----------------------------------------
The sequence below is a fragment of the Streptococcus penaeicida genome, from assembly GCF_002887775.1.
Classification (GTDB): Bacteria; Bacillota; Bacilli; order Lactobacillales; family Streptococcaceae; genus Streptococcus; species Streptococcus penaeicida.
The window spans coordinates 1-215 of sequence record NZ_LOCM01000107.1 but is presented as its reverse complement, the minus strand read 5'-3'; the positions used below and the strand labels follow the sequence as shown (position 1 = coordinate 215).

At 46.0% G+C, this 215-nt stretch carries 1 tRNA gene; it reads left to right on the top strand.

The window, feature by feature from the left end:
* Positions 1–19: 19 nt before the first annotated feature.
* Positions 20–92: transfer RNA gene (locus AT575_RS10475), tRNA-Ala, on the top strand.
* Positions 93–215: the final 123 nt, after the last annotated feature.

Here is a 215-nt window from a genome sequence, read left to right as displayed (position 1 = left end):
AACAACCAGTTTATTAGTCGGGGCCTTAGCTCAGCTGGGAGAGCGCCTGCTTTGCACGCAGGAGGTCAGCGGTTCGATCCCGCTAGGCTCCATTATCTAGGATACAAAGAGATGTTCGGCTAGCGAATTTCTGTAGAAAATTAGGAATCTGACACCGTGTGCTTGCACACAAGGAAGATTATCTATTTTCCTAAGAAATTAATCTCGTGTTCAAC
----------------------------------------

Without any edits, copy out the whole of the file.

The sequence below is a fragment of the Streptococcus penaeicida genome, from assembly GCF_002887775.1.
Classification (GTDB): Bacteria; Bacillota; Bacilli; order Lactobacillales; family Streptococcaceae; genus Streptococcus; species Streptococcus penaeicida.
The window spans coordinates 1-215 of sequence record NZ_LOCM01000107.1 but is presented as its reverse complement, the minus strand read 5'-3'; the positions used below and the strand labels follow the sequence as shown (position 1 = coordinate 215).

At 46.0% G+C, this 215-nt stretch carries 1 tRNA gene; it reads left to right on the top strand.

The window, feature by feature from the left end:
* Positions 1–19: 19 nt before the first annotated feature.
* Positions 20–92: transfer RNA gene (locus AT575_RS10475), tRNA-Ala, on the top strand.
* Positions 93–215: the final 123 nt, after the last annotated feature.

Here is a 215-nt window from a genome sequence, read left to right as displayed (position 1 = left end):
AACAACCAGTTTATTAGTCGGGGCCTTAGCTCAGCTGGGAGAGCGCCTGCTTTGCACGCAGGAGGTCAGCGGTTCGATCCCGCTAGGCTCCATTATCTAGGATACAAAGAGATGTTCGGCTAGCGAATTTCTGTAGAAAATTAGGAATCTGACACCGTGTGCTTGCACACAAGGAAGATTATCTATTTTCCTAAGAAATTAATCTCGTGTTCAAC